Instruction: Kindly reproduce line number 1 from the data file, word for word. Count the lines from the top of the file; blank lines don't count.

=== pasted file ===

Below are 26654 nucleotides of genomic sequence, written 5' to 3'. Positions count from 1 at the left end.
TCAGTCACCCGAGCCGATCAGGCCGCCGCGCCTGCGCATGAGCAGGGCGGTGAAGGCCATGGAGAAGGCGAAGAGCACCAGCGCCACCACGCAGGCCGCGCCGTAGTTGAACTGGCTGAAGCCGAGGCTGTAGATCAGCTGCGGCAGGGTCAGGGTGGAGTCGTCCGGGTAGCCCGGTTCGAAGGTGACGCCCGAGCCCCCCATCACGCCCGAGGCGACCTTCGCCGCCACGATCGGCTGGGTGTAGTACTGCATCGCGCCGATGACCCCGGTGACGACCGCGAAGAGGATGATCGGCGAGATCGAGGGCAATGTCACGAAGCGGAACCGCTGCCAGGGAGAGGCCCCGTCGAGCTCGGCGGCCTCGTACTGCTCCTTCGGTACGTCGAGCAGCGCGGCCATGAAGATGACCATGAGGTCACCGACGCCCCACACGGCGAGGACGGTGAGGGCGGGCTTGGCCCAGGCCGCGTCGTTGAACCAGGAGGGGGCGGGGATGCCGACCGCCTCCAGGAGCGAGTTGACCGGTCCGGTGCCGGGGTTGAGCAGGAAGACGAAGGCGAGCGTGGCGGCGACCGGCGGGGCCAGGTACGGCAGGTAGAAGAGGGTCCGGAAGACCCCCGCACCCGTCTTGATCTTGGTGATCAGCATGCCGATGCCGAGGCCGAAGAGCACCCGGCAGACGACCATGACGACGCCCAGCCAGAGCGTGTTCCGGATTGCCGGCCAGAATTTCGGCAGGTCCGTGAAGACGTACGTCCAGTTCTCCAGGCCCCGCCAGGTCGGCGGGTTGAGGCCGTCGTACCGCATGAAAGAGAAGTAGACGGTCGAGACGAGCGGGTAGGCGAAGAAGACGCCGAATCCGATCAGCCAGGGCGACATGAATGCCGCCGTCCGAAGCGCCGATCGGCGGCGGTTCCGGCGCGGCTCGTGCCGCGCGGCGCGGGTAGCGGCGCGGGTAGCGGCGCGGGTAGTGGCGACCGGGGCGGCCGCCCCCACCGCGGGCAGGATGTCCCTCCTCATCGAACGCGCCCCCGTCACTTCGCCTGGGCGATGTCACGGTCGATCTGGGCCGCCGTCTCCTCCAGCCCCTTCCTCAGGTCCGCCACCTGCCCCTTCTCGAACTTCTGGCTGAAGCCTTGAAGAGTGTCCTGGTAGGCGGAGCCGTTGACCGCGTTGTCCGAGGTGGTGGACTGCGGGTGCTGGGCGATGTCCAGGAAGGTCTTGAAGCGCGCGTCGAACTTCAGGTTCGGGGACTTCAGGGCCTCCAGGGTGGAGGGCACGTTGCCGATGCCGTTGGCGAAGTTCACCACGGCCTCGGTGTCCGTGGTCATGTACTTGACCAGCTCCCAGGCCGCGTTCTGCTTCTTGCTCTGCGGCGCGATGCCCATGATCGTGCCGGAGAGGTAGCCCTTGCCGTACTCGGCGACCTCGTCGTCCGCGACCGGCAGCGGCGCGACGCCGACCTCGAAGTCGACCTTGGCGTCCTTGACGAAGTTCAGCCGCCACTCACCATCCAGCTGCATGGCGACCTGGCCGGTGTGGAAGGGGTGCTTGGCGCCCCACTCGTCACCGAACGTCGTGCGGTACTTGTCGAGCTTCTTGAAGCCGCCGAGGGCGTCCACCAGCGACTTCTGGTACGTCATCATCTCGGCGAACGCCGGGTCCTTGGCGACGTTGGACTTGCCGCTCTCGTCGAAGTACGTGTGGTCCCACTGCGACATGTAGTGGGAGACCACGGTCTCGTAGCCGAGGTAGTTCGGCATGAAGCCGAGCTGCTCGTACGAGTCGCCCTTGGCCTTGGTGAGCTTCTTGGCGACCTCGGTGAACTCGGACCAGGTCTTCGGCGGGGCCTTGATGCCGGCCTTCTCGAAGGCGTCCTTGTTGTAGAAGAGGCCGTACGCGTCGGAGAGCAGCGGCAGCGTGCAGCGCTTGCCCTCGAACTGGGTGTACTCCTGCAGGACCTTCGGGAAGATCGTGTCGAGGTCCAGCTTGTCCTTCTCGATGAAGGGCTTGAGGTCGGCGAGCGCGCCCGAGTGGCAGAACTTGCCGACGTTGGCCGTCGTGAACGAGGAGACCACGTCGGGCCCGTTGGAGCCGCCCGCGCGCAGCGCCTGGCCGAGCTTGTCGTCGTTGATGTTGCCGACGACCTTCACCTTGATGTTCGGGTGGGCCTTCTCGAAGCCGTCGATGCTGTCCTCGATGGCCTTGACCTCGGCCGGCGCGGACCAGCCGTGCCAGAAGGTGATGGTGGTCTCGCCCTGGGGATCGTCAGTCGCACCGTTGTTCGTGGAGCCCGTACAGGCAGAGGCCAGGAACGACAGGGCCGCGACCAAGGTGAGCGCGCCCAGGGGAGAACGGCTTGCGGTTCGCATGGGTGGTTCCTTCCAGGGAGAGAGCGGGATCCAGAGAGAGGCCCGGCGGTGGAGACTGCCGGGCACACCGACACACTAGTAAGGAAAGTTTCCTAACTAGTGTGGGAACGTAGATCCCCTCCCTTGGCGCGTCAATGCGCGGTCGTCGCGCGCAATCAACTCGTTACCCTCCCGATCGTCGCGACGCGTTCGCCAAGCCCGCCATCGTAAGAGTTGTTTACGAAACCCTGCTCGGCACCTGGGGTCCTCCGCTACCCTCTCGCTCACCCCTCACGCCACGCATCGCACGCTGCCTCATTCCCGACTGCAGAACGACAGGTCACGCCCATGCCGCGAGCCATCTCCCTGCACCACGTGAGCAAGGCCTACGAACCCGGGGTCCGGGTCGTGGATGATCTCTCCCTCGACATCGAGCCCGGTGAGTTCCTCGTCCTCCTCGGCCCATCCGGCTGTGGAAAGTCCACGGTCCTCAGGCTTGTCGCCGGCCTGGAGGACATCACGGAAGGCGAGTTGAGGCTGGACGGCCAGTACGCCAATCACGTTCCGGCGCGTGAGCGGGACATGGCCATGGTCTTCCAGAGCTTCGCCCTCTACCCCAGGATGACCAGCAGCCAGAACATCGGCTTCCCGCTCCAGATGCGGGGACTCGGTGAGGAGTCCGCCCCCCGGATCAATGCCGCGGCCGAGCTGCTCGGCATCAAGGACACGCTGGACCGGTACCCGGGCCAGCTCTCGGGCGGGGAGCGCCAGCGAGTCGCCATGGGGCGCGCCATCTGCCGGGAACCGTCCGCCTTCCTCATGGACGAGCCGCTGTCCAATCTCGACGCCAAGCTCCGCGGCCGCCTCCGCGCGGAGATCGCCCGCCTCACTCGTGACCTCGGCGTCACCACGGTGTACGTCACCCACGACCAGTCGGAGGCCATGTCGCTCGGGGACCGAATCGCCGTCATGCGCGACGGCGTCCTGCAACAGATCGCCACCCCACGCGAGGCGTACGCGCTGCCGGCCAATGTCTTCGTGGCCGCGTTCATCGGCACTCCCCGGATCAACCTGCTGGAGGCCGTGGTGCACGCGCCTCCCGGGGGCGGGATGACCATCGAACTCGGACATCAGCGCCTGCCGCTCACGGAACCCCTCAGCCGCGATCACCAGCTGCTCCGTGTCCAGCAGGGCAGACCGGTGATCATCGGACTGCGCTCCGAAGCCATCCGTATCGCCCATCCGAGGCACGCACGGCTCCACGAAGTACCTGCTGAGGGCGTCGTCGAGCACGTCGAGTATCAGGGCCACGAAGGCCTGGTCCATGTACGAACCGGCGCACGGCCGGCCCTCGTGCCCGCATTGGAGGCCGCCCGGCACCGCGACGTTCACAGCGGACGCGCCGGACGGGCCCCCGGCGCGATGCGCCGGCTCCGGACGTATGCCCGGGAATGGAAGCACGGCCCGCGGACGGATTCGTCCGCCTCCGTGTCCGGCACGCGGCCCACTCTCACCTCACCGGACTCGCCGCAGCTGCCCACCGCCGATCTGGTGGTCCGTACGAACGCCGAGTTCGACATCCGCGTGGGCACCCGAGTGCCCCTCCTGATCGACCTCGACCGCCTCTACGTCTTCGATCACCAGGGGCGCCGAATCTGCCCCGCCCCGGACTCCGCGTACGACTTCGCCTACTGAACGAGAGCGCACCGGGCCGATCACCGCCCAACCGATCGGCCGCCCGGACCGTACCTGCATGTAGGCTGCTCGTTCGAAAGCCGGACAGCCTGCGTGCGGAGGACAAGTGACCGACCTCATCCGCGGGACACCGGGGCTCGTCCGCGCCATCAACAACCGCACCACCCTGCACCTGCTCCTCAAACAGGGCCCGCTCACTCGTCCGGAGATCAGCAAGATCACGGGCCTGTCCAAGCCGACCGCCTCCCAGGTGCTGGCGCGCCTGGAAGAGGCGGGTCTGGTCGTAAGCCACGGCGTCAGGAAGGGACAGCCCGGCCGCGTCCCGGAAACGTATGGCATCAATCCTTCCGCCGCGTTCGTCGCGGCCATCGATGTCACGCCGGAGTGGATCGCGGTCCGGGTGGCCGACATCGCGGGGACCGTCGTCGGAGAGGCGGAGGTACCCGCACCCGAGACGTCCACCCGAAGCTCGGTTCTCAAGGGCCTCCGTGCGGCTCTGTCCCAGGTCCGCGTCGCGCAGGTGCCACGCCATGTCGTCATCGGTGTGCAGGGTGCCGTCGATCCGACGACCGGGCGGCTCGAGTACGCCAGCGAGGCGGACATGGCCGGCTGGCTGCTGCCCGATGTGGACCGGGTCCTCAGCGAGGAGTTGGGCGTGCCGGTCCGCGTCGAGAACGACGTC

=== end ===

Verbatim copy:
Below are 26654 nucleotides of genomic sequence, written 5' to 3'. Positions count from 1 at the left end.